Toronto’s population is aging. Our city currently has more residents over the age of 65 than children aged 15 and under — and by 2041, the number of seniors is expected to double. While the pandemic drew public attention to the lack of adequate care for vulnerable seniors, many were experiencing significant challenges long before COVID-19 emerged.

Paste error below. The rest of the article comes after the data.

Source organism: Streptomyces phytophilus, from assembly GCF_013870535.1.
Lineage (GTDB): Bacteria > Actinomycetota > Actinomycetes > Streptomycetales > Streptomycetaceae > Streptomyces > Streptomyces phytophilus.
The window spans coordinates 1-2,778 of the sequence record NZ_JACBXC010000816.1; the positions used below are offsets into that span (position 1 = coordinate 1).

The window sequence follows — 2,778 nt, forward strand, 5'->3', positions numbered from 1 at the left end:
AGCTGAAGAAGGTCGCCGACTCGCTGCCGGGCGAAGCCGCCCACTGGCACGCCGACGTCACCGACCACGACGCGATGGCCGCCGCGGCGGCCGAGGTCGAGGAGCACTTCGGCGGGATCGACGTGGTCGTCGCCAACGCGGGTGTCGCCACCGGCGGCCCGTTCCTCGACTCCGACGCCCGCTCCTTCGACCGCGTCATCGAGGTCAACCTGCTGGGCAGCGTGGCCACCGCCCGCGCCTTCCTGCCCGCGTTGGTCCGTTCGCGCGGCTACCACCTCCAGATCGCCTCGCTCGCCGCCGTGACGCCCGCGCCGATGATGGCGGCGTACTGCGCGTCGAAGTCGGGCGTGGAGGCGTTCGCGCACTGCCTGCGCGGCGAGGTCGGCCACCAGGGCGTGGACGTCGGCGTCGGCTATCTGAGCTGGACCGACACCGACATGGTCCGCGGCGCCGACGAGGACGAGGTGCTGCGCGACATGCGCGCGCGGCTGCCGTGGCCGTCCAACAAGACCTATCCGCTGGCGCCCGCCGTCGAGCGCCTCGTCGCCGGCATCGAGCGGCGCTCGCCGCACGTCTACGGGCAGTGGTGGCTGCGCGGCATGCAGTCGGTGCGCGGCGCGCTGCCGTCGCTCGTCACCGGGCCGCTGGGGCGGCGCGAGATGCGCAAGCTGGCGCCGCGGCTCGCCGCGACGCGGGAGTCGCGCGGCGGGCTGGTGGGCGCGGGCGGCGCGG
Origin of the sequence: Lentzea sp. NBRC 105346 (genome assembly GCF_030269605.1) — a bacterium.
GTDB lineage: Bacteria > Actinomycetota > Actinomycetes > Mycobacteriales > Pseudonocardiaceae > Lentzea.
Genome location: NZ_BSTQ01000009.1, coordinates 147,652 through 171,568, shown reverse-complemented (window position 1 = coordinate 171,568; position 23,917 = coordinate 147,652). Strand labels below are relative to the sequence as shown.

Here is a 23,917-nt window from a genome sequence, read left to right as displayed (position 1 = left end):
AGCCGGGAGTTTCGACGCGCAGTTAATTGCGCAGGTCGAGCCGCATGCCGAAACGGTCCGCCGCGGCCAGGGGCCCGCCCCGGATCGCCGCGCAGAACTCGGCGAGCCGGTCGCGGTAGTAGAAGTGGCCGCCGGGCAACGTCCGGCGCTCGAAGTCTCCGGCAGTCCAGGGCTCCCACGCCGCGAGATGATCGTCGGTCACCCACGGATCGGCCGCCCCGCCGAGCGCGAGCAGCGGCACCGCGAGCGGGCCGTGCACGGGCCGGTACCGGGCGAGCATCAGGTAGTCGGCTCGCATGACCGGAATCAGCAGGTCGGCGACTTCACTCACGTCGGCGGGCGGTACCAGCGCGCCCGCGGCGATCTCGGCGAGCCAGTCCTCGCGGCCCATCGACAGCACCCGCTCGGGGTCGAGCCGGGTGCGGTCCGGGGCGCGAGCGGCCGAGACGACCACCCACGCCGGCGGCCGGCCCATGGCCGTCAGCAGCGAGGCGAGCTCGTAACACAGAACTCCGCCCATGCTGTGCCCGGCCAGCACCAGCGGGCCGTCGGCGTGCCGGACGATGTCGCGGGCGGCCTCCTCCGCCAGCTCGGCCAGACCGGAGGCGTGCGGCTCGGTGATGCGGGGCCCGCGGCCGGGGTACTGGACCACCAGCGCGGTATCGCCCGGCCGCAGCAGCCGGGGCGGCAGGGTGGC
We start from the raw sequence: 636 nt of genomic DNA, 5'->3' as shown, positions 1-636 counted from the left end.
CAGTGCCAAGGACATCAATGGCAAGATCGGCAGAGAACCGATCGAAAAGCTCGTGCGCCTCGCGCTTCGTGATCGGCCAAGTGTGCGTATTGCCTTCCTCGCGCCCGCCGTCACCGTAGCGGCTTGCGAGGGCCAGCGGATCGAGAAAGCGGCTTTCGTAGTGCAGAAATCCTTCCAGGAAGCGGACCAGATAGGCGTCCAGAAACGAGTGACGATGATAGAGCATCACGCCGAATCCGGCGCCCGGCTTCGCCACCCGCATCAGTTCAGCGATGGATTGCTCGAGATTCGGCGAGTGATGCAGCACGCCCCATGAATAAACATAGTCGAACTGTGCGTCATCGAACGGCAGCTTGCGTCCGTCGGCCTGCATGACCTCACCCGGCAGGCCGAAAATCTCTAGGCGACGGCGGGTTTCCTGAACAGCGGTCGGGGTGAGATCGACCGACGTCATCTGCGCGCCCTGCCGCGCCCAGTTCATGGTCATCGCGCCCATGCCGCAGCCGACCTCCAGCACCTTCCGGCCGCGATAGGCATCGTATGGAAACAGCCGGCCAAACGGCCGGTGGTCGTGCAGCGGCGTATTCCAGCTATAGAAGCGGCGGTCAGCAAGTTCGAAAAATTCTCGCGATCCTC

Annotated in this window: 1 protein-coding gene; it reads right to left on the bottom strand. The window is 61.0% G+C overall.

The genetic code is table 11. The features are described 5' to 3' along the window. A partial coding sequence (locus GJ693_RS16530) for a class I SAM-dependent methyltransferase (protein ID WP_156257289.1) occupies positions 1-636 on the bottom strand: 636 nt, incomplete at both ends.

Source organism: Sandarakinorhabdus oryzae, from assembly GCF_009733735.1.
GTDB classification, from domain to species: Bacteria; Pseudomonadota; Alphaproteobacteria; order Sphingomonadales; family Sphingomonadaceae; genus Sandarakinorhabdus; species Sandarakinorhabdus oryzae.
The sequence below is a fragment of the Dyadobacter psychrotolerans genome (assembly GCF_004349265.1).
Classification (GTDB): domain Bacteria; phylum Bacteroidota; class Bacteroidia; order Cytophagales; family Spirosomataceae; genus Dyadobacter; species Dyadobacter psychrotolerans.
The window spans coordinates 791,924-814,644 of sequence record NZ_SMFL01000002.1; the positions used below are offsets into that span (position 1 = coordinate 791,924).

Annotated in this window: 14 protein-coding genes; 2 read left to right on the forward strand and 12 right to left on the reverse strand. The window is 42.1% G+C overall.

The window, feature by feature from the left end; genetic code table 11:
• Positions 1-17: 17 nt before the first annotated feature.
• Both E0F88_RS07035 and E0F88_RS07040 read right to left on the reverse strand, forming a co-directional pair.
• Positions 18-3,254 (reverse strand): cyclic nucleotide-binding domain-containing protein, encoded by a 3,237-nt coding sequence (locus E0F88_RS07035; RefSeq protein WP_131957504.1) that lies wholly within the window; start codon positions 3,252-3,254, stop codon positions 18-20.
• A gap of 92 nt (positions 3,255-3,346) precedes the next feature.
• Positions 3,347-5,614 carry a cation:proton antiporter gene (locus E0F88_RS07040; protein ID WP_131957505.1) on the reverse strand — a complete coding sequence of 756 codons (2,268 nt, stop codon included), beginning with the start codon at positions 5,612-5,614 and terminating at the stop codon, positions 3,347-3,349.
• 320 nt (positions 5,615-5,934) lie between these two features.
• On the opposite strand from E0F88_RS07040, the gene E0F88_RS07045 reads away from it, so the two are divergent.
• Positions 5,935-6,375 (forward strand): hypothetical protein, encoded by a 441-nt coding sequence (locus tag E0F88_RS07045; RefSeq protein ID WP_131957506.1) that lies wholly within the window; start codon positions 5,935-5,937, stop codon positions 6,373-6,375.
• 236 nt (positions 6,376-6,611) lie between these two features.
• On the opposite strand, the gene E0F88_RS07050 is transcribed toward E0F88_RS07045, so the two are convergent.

Toronto has one of the highest rates of senior poverty in Canada. The poverty rate is particularly high among Indigenous, racialized and immigrant seniors, with women in these communities at a greater disadvantage. Seniors living on low incomes face a range of issues, from food insecurity to social isolation to having to manage health problems without access to home care.Housing affordability is a key concern among senior renters. One in five senior tenant households spends 50% or more of their income on housing, which puts them at risk of homelessness in the event of a health crisis, loss of a partner, and the rising cost of living.